Controversy over public transportation is never far away in Richland Hills. This time, a brouhaha has erupted over the Fort Worth Transportation Authority’s plan to discontinue providing roughly $210,000 a year for city streets.
It’s a classic example of urban sprawl creeping closer to areas once preserved for the dead, and the quiet reflection of their survivors. Across Dallas-Fort Worth, cemeteries — many of them small and family-owned — are surrounded by residential, retail and other commercial development.
Local leaders in Dallas-Fort Worth, where traffic congestion is a near-universal concern among many of the region’s roughly 7 million residents, want the world’s biggest rail operators to know that if they’re willing to build the super-fast trains in North Texas they will find a more-than-receptive audience.
Transit officials say they have enough money to begin construction of the planned TEX Rail commuter line from downtown Fort Worth to Dallas Fort Worth Airport in July, and they remain on course to complete the work by late 2018 despite questions about the availability of federal funding for the project.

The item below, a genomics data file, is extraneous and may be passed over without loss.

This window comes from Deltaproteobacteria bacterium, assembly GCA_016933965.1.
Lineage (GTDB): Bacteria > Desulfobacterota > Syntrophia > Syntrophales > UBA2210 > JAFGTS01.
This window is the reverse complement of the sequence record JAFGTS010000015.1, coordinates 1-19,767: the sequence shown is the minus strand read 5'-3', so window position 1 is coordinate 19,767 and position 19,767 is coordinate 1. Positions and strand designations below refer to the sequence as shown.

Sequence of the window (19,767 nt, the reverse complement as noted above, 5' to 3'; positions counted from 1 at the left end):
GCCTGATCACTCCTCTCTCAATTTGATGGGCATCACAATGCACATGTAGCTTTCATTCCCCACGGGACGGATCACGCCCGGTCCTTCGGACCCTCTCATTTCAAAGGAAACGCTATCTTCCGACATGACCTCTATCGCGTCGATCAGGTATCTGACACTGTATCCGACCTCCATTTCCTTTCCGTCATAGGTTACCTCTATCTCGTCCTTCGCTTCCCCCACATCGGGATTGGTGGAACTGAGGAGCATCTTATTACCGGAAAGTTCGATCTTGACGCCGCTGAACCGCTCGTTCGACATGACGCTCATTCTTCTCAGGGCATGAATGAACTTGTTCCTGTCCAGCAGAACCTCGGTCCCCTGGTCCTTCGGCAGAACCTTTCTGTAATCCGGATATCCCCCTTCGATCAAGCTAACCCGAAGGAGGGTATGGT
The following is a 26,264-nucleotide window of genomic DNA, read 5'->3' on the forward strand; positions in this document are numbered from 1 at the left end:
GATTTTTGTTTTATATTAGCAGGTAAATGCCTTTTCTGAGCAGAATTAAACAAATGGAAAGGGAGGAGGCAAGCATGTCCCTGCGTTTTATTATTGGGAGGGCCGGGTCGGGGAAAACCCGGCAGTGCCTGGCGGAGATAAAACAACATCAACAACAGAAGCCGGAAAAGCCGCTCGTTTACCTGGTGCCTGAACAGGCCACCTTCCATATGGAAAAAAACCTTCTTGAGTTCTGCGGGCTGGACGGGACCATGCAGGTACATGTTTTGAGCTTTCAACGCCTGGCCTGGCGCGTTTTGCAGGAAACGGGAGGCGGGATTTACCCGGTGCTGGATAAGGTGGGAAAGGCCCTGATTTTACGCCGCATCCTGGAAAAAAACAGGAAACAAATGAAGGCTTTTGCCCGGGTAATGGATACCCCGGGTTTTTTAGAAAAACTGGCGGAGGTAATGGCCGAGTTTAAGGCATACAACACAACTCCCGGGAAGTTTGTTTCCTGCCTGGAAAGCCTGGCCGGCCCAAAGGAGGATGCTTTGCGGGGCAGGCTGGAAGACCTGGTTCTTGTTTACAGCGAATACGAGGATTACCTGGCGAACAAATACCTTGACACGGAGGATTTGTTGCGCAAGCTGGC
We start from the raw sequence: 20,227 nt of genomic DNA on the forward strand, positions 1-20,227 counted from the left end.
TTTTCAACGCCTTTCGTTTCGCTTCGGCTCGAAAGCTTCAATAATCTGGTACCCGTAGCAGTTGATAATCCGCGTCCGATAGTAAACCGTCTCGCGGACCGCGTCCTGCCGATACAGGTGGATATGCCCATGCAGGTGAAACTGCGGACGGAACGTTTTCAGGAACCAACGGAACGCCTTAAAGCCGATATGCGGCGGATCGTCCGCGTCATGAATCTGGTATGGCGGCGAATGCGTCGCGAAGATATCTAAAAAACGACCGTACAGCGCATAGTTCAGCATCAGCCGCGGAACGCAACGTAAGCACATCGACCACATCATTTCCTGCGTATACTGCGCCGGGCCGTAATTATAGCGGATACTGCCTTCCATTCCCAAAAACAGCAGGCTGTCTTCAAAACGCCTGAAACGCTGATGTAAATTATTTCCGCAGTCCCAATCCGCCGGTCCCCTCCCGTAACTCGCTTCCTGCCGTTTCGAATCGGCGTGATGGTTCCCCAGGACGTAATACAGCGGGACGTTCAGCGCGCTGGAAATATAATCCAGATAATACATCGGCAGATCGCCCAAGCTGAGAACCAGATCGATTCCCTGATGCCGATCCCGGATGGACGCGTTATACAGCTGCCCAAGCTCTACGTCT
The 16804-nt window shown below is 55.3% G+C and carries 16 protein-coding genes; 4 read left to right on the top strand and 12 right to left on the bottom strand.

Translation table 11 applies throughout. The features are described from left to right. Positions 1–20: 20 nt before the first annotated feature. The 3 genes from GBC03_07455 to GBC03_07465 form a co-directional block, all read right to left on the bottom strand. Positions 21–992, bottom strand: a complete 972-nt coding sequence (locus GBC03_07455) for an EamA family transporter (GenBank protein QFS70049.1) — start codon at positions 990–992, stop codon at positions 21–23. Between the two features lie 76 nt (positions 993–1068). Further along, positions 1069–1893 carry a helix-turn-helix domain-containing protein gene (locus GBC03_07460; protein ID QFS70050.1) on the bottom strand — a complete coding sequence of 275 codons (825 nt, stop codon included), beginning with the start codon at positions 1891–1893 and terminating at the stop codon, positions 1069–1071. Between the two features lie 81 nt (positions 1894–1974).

Lanes will close, connectors will change and exit ramps will be shut down along Interstate 35W from downtown Fort Worth to Basswood Boulevard to the north, according to a news release from officials with the $1.4 billion North Tarrant Express 35W project.
Elena Studier, a sophomore at George Washington University, is traveling more than 10,000 miles this summer armed with little more than an Amtrak rail pass and her bicycle. She was scheduled to arrive in Fort Worth on Saturday.
The Main Street bridge over Texas 183 in Euless will be closed Tuesday night in preparation for its demolition this weekend. The bridge — along with a pedestrian bridge that serves Euless Junior High — will be demolished beginning at 11 p.m. Friday, which will result in numerous detours and roads being closed.
Someone broke into three portable electronic highway signs early Tuesday on Interstate 30 in Dallas County and changed the wording of the messages, which are normally used to warn motorists about lane closures. Instead, the signs featured quips such as “Donald Trump is a shape shifting lizard.”
Missouri Highway Patrol Trooper Jim Thuss is being heralded a life-saver after he pulled 60-year-old Rebecca Crawford of Belton from her burning car following a crash last week. (video by: Robert Cronkleton / Kansas City Star)
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